Biodiversity & Conservation

Phymatolithon calcareum maerl beds with hydroids and echinoderms in deeper infralittoral clean gravel or coarse sand



Image Sarah Fowler - Maerl bed in Loch Gairloch, Highland. Image width ca 2 m in foreground.
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Distribution map

SS.SMp.Mrl.Pcal.Nmix recorded (dark blue bullet) and expected (light blue bullet) distribution in Britain and Ireland (see below)

  • EC_Habitats
  • UK_BAP

Ecological and functional relationships

The ecological relationships of maerl beds can be very complex. The maerl thalli provide considerable surface area to which both flora and fauna can attach. The maerl nodules themselves may be directly grazed by species like Tectura virginea. The surface film of microalgae and detritus can also be grazed. The loose structure permits water circulation and oxygenation to considerable depth. As a consequence of this loose structure, maerl provides shelter for an astonishing variety of fauna e.g. molluscs (Hall-Spencer, 1998) and amphipods (Grave De, 1999). The loose structure also permits animals to burrow to considerable depths (at least 60 cm) within the gravel.

Seasonal and longer term change

Cabioch (1969) suggested Phymatolithon calcareum may have phasic reproduction with peaks every six years. This may account for observed changes in the relative proportions of live Lithothamnion corallioides and Phymatolithon calcareum nodules in some maerl beds. Dominance cycles with periods of about thirty years have been recorded on some of the maerl beds of northern Brittany.

Habitat structure and complexity

The habitat of this biotope is extremely complex. The maerl nodules are frequently loose and mobile preventing colonization by many species. However, deep burrowing fauna (to 68 cm) are a notable feature of this biotope (Hall-Spencer & Atkinson, 1999). Some surveys record as few as 10 species in the biotope, primarily because the vast majority of species live below the maerl surface. Maerl in general is known as a particularly diverse habitat with over 150 macro algal species and 500 benthic faunal species recorded (Birkett et al., 1998(a)).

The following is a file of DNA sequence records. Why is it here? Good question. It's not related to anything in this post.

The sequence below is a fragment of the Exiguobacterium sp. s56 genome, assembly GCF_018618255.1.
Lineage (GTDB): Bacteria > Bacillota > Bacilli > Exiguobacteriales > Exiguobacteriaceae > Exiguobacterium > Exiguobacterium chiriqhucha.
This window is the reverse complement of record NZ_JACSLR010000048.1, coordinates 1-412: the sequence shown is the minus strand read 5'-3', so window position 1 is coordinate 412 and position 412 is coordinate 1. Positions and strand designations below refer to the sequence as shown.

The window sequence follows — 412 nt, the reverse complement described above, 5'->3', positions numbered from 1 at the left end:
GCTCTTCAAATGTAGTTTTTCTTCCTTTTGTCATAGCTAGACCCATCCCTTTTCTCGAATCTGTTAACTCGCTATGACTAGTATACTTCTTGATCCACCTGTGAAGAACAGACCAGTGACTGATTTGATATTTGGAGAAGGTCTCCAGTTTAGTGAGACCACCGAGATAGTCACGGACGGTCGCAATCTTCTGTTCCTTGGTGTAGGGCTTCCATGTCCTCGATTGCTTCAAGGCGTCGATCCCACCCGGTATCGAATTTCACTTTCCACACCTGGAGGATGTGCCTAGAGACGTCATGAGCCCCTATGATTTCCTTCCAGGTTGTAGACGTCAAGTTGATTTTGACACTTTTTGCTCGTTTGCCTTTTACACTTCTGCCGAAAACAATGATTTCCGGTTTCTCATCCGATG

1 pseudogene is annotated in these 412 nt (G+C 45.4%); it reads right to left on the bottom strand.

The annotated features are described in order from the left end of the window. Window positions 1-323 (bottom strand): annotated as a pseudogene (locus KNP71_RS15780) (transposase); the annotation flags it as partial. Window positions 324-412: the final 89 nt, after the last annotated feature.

Maerl beds may contain dead as well as live nodules. Productivity will depend on the relative proportions of dead and alive nodules. Primary productivity may be less than in maerl biotopes found in shallower waters (e.g. IGS.Phy.R) where there are more epiphytic algae. Secondary production may be very high in situations where there are dense aggregations of consumers. The sea cucumber Neopentadactyla mixta can reach densities of up to 400 per square metre in loose gravels such as maerl (Smith and Keegan, 1984).

Recruitment processes

Recruitment of Phymatolithon calcareum is mainly through vegetative propagation. Although spore bearing individuals of Phymatolithon calcareum thalli have been found in the British Isles, the crustose individuals that would result from sexual reproduction have yet to be recorded in the British Isles. Recruitment may occur from distant populations that exhibit sexual reproduction and have crustose individuals (e.g. Brittany). Hall-Spencer (pers. comm.) has observed that colonization of new locations by maerl can be mediated by a 'rafting' process where maerl thalli are bound up with other sessile organisms that are displaced and carried by currents (e.g. Saccharina latissima holdfasts after storms).

Time for community to reach maturity

Phymatolithon calcareum is extremely slow growing (c. 1mm per year) (Potin et al., 1990 and Birkett et al., 1998a). Development of a new maerl bed would take a long time. Maerl beds are also extremely long lived with life-span of the habitat being 6000 years or more (Birkett et al., 1998a) Within the biotope, the community is dependent on the growth of a surface veneer of photosynthetically active maerl thalli.

Additional information

Although Phymatolithon calcareum has a patchy distribution around the British Isles, it is the most widespread maerl-forming species in European waters (BIOMAERL team, 1999). "Maerl is a 'living sediment'; it is slow to recover from disturbance due to infrequent recruitment and extremely slow growth rates (Hall-Spencer & Moore, 2000(a))". Although from outward appearances suspension feeders may appear to be dominant, Grall & Glemarec (1997) found that dominant trophic groups varied according to the assessment criteria used. In terms of species richness carnivores were most dominant, for abundance it was detritivores and for biomass it was surface deposit feeders. Detrital input is important in enclosed areas such as the Firth of Clyde and the Fal estuary.

This review can be cited as follows:

Jackson, A. 2006. Phymatolithon calcareum maerl beds with hydroids and echinoderms in deeper infralittoral clean gravel or coarse sand. Marine Life Information Network: Biology and Sensitivity Key Information Sub-programme [on-line]. Plymouth: Marine Biological Association of the United Kingdom. [cited 29/11/2015]. Available from: <>